NEW YORK (GenomeWeb News) – A new Nature Genetics study hints that a combination of ineffective control strategies and new adaptations by Mycobacterium tuberculosis populations have contributed to the scourge of multi-drug resistant tuberculosis cases in Russia.
An international team led by investigators in the UK did whole-genome sequencing on 1,000 of the isolates prospectively collected from TB patients in the Russian city of Samara during a two-year period. The sequence data made it possible to retrace relationships of isolates in that region with one another and with those in other parts of the world, while providing insights into the genetic roots of drug resistance in the region.
For instance, the researchers tracked down secondary mutations in some isolates that are suspected of mitigating the usual dip in fitness associated with the acquisition of mutations that boost drug resistance. That type of information is expected to help in designing future programs for treating drug-resistant TB and curbing its spread.
"The combination of drug resistance and compensatory mutations displayed by the major clades confers clinical resistance without compromising fitness and transmissibility, showing that, in addition to weaknesses in the TB control program, biological factors drive the persistence and spread of [multi-drug resistant] and [extensively drug-resistant] tuberculosis in Russia and beyond," senior author Francis Drobniewski, a public health and infectious disease researcher affiliated with the Queen Mary University of London and Imperial College London, and colleagues wrote.
On average, roughly one-fifth of individuals with recurrent TB are infected with M. tuberculosis strains that can withstand several first-line antibiotics. Those multi-drug resistant isolates are also turning up in a small but significant fraction of new TB cases, the researchers noted, and are especially common in central Asia and Eastern Europe.
Drug resistance doesn't stop there. At the moment, some 9 percent of TB cases involve M. tuberculosis isolates that are "extensively drug-resistant," meaning they can withstand not only first-line antibiotics, but also some second-line treatments.
For their new look at the genetics behind the development and spread of drug resistant M. tuberculosis, authors of the current study focused on an area in Russia with high rates of both multi-drug resistant and extensively drug-resistant TB.
The researchers did whole-genome sequencing on 1,000 of the 2,348 M. tuberculosis isolates that had been obtained from TB patients treated in Samara between 2008 and 2010. That set is believed to accurately reflect features of the TB bugs circulating in that area, they explained.
"[W]e used whole-genome sequencing to investigate the molecular mechanisms underlying resistance, fitness compensation, and positive epistasis that together determine the transmissibility and prevalence of drug-resistant strains," the study authors wrote.
Compared to the M. tuberculosis reference genome, the isolates contained nearly 32,500 SNPs. Those variants contributed to the team's subsequent phylogenetic analysis of the M. tuberculosis isolates appearing in that region and beyond, revealing four main M. tuberculosis lineages: a Beijing lineage, a Euro-American lineage, a Central Asian lineage, and a lineage linked to East Africa and India.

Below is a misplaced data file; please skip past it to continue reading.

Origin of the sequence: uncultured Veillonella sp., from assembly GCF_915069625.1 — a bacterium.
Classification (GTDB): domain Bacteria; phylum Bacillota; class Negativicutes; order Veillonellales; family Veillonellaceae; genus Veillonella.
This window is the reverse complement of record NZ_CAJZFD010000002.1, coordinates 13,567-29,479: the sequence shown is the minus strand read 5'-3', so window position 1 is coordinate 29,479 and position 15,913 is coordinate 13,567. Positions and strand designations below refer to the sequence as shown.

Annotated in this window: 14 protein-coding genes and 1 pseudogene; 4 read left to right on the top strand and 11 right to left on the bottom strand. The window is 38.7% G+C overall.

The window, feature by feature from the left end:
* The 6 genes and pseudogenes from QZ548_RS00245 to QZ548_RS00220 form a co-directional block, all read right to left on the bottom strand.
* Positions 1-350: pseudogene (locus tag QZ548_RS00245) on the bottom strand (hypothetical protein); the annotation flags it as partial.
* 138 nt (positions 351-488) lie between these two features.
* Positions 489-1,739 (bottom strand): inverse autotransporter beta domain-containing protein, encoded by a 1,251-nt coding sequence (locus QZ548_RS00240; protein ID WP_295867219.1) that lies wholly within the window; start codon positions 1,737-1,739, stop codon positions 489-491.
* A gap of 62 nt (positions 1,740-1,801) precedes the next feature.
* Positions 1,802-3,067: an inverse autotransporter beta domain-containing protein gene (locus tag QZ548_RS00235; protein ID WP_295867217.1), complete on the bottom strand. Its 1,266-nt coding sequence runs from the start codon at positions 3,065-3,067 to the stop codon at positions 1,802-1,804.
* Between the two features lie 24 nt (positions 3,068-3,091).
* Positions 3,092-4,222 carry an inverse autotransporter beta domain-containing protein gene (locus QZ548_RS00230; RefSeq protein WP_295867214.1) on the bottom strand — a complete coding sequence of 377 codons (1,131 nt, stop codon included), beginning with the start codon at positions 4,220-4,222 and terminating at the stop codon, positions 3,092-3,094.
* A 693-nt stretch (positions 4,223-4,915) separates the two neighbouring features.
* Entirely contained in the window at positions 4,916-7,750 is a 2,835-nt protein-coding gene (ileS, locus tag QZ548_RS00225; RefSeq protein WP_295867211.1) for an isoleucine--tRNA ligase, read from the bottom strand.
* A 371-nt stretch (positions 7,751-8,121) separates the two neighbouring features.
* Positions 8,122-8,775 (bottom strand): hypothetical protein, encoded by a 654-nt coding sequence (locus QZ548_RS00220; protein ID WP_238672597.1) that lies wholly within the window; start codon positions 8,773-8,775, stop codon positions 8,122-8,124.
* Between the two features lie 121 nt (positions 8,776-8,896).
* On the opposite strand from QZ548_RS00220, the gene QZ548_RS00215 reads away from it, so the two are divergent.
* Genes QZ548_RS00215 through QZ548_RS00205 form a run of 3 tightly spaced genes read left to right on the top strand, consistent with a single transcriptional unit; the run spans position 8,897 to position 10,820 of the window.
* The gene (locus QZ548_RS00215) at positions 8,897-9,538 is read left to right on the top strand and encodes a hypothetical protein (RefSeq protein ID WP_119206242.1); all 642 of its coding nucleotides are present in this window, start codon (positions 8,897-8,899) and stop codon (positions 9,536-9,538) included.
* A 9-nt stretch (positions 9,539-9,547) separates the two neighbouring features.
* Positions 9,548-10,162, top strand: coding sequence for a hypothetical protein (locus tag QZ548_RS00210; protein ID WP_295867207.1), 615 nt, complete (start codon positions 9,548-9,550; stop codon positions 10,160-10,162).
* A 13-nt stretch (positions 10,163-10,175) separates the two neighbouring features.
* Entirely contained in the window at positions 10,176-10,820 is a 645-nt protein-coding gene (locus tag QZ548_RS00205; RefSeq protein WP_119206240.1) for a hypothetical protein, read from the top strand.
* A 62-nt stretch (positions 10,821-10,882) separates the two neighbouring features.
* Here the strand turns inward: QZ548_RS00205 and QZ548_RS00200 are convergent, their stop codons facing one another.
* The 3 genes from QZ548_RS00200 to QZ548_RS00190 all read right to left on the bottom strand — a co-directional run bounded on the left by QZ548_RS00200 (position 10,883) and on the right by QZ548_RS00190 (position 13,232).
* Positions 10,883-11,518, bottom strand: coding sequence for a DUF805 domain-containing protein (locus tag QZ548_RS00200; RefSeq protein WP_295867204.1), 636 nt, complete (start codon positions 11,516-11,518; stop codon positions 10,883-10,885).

The majority of the Russian isolates — more than 64 percent — clustered within the lineage from Beijing. Most of the remaining isolates belonged to a Euro-American with relatively high genetic diversity, while a few isolates fell in the Central Asian or East African-Indian lineages.
When they compared the newly sequenced isolates to M. tuberculosis sequences generated for a past study of London TB patients carrying isolates from diverse origins, the researchers saw that many Russian bugs in the Beijing lineage grouped into what they dubbed the East European sub-lineage (itself made up of two main clades).
Across the entire set of Russian samples, the group saw signs of pronounced drug resistance across almost all of the M. tuberculosis clades considered and in almost half of the individual isolates.
Of those, 16 percent were classified as extensively drug resistant. Meanwhile, most of the multi-drug resistant isolates carried mutations affecting response to an antibiotic called kanamycin that are suspected of contributing to a boost in virulence.
While the advent of new mutations may make M. tuberculosis less prone to various drug treatments, such changes are not always a total boon for the bug, the team noted.
For instance, past research has shown that resistance-related mutations can compromise M. tuberculosis growth in ways that may or may not be overcome by subsequent, compensatory mutations, which can influence how resistant bugs move in host populations.
In this case, for instance, researchers found that rifampicin resistance arising from mutations to a gene called rpoB were often accompanied by alterations in rpoA and rpoC genes that are predicted to stymie some of the growth defects arising from that resistance mutation.
"As more resistance-conferring loci are identified and the phenotypic effects of multiple mutations and strain background are elucidated," they wrote, "the public health value of routine whole-genome sequencing for the diagnosis of drug resistance will increase, although it may vary depending on prevalence and likely exposure to resistant strains."